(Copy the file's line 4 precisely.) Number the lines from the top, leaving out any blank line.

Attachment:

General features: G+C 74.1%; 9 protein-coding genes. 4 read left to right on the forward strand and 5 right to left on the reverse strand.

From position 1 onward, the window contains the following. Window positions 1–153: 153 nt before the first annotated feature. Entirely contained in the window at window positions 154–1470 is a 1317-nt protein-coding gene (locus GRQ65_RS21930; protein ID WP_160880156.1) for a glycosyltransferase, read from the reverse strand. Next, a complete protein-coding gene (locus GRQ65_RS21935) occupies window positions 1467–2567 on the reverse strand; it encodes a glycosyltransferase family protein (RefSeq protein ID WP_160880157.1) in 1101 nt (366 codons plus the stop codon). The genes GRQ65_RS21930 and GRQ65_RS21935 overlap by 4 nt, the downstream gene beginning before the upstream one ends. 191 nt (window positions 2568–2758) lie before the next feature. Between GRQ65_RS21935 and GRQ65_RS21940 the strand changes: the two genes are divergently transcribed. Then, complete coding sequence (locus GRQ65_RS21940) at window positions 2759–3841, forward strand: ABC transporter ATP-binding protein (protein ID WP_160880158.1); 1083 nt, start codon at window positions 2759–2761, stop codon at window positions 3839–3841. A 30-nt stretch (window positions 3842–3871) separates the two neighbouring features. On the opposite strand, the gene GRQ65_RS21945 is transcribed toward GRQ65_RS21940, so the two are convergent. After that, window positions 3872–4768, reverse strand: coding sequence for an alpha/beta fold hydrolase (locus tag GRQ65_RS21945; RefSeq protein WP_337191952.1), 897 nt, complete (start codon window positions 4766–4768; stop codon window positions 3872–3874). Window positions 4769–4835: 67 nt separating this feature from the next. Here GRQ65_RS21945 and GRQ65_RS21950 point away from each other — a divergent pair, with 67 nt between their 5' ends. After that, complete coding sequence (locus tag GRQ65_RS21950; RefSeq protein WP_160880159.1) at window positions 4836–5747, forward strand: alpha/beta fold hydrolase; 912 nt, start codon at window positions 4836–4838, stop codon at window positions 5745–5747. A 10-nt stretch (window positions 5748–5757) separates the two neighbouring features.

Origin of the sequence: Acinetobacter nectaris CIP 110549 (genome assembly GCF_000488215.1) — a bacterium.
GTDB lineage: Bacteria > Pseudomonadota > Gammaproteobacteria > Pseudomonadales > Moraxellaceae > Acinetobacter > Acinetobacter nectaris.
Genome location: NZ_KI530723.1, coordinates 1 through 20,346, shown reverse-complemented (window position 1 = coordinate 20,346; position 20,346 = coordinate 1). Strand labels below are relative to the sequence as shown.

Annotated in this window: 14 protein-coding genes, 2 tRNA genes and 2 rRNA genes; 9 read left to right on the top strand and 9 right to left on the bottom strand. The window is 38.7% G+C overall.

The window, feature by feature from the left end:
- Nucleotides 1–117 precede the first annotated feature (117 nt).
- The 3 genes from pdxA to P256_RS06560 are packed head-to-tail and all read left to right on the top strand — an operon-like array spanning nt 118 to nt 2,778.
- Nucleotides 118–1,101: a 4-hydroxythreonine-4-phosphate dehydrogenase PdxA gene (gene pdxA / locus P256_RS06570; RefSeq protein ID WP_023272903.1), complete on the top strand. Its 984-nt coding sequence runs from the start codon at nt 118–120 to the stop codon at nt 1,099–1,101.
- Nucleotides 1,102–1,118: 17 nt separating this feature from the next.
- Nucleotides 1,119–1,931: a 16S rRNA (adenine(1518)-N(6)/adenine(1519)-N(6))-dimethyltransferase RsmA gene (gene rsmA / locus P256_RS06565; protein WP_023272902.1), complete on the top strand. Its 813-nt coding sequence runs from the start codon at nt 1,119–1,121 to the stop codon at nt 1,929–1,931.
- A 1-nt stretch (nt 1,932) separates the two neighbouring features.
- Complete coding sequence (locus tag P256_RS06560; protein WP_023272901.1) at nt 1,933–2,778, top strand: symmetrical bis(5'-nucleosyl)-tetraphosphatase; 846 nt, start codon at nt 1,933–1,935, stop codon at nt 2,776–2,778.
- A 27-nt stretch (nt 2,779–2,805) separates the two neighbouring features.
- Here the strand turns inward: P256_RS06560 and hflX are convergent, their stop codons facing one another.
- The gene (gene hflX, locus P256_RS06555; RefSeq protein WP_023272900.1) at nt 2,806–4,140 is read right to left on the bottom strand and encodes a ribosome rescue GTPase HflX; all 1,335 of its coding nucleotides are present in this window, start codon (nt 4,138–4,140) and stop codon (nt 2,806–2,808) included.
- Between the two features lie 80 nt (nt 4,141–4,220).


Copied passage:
GTDB lineage: Bacteria > Pseudomonadota > Gammaproteobacteria > Pseudomonadales > Moraxellaceae > Acinetobacter > Acinetobacter nectaris.